If this material were important to me in a more or less free market why can’t I buy it or read it on a computer in the library? I can’t speak for you but my relative contentment at the moment of death will not be affected by my never having had free access to whatever it was the folks at U. Zagreb were thinking about in Vol. 1, No.2.
The pedestrian whacker
Brendan Ross is the Yale undergrad who killed a Salem MA woman with a keg-laden U-Haul truck during tailgating at the Yale Bowl before The Game in 2011. He is alleged to have rounded a corner doing his best Frank Merriwell imitation, mistaking fellow tailgaters for menacing Harvard fellows.
This week he took a plea with some community service that will have his record expunged if he keeps his nose clean for the next few years.
Nobody wants to screw a kid with everything in front of him. But there’s a thumb on the scale as far I can see. The late Nancy Barry was just a few years older than Ross when he sped up as he turned a corner and ran her over with a TRUCK. He also injured two of her friends. The boy behaved just about as recklessly as is humanly possible with that truck in that situation. The next level was probably sticking his t-shirt in the gas tank and lighting it. But that would have blown up the kegs, too.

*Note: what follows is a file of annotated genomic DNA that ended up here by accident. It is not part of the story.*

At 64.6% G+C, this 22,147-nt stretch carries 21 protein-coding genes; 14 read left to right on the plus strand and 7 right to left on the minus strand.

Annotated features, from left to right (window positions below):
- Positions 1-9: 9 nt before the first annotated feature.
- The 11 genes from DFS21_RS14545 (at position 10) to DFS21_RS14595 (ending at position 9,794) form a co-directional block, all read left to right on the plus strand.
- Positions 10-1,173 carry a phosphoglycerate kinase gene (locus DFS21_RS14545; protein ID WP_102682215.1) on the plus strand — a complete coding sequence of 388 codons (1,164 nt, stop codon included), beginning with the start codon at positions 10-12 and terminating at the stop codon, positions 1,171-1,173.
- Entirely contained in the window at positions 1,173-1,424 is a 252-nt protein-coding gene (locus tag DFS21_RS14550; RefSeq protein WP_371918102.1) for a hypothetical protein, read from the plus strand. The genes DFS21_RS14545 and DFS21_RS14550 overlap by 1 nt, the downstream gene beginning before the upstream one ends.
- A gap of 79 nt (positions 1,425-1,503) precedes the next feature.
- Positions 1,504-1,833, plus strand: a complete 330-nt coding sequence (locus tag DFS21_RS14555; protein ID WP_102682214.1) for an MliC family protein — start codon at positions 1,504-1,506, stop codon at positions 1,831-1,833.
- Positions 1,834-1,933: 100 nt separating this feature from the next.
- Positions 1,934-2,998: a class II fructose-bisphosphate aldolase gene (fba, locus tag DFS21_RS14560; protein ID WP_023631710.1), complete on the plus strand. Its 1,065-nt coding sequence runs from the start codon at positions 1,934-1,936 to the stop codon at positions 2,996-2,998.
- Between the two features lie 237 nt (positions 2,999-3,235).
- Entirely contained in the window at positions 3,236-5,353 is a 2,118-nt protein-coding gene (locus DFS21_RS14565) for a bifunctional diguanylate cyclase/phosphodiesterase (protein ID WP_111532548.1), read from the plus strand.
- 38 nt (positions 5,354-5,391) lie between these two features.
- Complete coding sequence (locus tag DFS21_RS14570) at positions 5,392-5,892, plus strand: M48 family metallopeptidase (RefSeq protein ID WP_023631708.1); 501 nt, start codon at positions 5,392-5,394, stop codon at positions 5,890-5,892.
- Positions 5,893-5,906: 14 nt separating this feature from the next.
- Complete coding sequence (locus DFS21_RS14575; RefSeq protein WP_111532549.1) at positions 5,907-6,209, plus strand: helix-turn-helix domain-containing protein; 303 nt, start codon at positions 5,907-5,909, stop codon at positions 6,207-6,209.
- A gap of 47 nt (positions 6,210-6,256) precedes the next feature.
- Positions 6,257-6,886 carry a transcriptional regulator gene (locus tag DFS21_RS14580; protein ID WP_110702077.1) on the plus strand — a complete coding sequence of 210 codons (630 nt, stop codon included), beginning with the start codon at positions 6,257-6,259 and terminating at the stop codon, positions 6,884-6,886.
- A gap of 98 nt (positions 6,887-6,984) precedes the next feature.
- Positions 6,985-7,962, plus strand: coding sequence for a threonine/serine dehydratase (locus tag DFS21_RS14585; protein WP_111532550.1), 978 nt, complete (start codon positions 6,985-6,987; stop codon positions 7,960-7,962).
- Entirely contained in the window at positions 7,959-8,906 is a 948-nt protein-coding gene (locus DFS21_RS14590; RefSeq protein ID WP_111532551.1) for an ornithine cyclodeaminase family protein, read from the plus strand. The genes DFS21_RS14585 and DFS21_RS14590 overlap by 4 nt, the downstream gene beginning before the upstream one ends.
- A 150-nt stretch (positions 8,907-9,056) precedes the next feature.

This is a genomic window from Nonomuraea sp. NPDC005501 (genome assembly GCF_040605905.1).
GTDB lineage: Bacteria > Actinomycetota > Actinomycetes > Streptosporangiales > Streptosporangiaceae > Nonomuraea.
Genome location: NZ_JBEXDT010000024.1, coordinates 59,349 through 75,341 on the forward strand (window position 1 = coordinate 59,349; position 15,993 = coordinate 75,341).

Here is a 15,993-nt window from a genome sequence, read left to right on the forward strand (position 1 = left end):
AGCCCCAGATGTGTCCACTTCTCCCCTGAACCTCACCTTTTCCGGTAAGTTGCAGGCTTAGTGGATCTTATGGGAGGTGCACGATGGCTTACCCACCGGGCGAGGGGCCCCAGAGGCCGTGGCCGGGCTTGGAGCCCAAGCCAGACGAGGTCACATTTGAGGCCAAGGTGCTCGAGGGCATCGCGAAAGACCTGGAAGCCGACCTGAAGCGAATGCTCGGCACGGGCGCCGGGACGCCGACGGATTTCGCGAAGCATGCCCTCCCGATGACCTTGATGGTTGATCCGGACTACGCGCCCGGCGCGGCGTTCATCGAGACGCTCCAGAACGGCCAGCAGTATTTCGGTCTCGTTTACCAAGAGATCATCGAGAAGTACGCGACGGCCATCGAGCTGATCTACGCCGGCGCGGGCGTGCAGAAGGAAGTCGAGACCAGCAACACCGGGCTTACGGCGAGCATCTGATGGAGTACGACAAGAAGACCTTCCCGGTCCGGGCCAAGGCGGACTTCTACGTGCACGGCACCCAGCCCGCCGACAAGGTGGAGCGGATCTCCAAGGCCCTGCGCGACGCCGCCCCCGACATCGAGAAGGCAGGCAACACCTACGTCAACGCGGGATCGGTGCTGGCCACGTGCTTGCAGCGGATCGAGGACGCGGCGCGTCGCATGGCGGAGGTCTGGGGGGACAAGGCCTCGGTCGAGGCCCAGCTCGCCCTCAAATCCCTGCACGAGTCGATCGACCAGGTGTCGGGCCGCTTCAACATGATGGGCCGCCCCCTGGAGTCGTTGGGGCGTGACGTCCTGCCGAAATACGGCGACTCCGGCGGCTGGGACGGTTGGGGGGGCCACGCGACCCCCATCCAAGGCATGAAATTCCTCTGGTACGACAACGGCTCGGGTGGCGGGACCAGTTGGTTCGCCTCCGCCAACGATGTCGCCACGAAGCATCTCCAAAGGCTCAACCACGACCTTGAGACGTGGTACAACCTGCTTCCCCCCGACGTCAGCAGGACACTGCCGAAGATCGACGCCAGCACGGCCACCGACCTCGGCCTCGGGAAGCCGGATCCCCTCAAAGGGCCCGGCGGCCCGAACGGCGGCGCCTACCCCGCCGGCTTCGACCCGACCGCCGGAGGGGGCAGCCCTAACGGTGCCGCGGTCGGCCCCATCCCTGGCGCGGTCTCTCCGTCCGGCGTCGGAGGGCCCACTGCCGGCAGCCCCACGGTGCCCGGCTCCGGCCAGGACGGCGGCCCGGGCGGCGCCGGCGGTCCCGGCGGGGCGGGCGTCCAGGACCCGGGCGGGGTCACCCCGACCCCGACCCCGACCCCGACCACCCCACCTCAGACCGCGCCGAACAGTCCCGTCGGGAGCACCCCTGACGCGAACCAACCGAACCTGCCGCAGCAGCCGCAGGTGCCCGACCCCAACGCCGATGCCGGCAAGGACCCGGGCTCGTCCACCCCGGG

We don’t want vengeance. That almost never works. But we’ve got three dead and no consequences. And an influential portion of social opinion that believes that because we can steal certain categories of property we should and that having the technical means to steal makes it other than stealing. (Then again, wasn’t it MIT kids who with their keyboards helped the Wall St. pirates to steal our economy?)
How about a big fat festival of argument in which we all lay out our prejudices, fears and aspirations for justice?